McDonald’s ran into controversy after releasing an advertisement in the United Kingdom to promote their Fillet-o-Fish in 2017. The ad tells the story of a son following the death of his father, and after learning that he and his dad didn’t have much in common, his mother reveals that they both liked McDonald’s fish sandwich.
According to CNN, the U.K. Advertising Standards Authority received over 150 complaints regarding the ad. People criticized the advertisement for exploiting childhood bereavement, or using a father’s death to sell sandwiches.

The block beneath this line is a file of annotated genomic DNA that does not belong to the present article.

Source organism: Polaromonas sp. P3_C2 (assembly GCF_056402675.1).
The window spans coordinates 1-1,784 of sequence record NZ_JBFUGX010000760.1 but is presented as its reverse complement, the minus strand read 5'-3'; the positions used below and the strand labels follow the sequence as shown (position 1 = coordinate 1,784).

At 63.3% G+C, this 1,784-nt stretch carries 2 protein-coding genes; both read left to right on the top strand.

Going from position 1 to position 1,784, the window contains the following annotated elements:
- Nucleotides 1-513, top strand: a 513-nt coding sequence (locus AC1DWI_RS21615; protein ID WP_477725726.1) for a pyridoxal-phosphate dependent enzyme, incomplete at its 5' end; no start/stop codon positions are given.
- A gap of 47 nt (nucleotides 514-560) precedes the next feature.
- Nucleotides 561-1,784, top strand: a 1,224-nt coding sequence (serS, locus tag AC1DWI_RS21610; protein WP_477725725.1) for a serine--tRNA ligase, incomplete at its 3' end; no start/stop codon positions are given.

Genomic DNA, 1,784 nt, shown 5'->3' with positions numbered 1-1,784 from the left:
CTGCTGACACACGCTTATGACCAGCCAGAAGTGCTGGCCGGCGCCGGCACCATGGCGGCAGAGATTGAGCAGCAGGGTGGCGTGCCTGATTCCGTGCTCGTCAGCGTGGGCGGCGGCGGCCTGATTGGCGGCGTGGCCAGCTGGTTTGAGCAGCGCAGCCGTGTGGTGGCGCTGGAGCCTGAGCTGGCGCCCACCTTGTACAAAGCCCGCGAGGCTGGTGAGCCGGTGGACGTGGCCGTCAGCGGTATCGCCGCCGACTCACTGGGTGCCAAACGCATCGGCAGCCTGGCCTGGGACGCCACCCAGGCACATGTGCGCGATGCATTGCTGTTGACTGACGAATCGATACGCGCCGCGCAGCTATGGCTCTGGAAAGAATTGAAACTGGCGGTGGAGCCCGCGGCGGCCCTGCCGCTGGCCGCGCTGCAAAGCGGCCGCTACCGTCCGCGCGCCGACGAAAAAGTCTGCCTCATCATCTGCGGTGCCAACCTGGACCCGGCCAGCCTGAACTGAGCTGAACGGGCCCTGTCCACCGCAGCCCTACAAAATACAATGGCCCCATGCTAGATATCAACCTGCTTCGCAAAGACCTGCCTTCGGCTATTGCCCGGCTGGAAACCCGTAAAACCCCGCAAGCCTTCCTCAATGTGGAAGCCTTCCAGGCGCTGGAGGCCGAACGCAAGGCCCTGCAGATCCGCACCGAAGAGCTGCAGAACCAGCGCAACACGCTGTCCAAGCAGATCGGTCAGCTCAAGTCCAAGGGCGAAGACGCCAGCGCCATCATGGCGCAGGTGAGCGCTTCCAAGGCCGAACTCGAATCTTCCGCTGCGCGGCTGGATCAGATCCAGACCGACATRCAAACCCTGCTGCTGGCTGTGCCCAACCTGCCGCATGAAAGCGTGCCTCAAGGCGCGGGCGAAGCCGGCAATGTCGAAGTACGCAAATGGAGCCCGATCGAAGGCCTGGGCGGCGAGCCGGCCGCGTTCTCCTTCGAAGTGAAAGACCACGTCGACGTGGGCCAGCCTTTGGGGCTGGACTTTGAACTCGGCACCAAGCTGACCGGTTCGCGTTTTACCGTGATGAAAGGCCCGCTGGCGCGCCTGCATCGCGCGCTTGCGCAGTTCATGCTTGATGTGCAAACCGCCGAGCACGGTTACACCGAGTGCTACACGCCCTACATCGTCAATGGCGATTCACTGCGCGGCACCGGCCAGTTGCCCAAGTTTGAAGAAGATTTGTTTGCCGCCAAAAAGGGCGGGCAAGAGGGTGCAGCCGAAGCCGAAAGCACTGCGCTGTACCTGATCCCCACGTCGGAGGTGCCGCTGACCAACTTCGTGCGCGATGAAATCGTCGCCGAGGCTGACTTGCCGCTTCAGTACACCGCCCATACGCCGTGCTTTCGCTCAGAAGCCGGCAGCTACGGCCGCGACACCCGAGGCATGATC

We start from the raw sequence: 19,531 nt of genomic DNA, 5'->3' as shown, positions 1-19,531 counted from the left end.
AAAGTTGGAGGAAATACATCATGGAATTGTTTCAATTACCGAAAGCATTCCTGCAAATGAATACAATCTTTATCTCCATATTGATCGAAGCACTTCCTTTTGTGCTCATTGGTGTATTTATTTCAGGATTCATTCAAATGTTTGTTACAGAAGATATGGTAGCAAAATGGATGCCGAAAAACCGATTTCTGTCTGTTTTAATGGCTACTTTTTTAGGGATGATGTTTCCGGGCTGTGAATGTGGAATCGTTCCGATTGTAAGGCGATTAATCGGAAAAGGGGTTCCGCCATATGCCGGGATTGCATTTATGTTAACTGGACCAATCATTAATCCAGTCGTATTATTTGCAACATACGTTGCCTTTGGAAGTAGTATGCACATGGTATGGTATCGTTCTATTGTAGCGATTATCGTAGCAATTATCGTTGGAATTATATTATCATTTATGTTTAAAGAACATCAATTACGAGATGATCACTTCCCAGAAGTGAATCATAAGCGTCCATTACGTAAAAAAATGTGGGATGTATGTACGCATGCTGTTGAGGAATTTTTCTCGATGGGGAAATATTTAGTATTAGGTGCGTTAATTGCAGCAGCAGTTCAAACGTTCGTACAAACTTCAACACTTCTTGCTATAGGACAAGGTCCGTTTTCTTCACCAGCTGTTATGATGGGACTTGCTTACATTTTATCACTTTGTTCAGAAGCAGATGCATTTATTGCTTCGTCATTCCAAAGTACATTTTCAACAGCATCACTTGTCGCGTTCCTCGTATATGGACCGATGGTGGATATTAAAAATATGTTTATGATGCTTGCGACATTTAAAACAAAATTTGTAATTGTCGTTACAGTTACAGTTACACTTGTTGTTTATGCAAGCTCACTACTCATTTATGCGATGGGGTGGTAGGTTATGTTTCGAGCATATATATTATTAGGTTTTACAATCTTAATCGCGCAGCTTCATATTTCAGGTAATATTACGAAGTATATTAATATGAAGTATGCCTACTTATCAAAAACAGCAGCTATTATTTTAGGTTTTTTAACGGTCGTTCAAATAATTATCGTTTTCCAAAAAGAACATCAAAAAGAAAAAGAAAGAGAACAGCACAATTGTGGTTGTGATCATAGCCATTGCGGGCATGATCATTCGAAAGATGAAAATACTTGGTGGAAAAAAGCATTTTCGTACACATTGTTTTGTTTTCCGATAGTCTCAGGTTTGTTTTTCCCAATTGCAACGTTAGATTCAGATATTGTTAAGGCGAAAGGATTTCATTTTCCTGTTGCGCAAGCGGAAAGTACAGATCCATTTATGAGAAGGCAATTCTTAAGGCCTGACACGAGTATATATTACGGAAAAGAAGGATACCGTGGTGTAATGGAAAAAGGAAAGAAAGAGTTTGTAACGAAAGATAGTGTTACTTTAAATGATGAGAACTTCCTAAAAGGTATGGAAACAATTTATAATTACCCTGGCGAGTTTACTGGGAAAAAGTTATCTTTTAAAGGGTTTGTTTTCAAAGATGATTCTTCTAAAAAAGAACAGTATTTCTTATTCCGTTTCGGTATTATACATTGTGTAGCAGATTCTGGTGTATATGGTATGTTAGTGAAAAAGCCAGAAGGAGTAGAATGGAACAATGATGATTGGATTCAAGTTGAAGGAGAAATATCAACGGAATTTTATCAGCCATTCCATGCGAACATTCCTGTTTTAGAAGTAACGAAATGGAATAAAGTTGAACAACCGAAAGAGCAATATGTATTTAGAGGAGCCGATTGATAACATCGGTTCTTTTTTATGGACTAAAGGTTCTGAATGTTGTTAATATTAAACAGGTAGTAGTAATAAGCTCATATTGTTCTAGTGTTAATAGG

Granted, reception to the advertisement wasn’t unanimously negative. In addition to some more positive tweets and comments, one of the most viewed videos of the ad on Youtube holds a relatively even 2,012:2,167 like-to-dislike ratio.
Regardless, McDonald’s pulled the ad from television circulation and issued apologies for the ad.
“This was by no means an intention of ours,” said a McDonald’s spokesperson with regards to people calling the ad “offensive” and “insensitive.” “We wanted to highlight the role McDonald’s has played in our customers’ everyday lives – both in good and difficult times.”
Questions that emerge from this advertising faux pas may include if sensitive subjects like death should even be used in ads like these, and if so, to what extent should advertisements incorporate these kind of taboo concepts?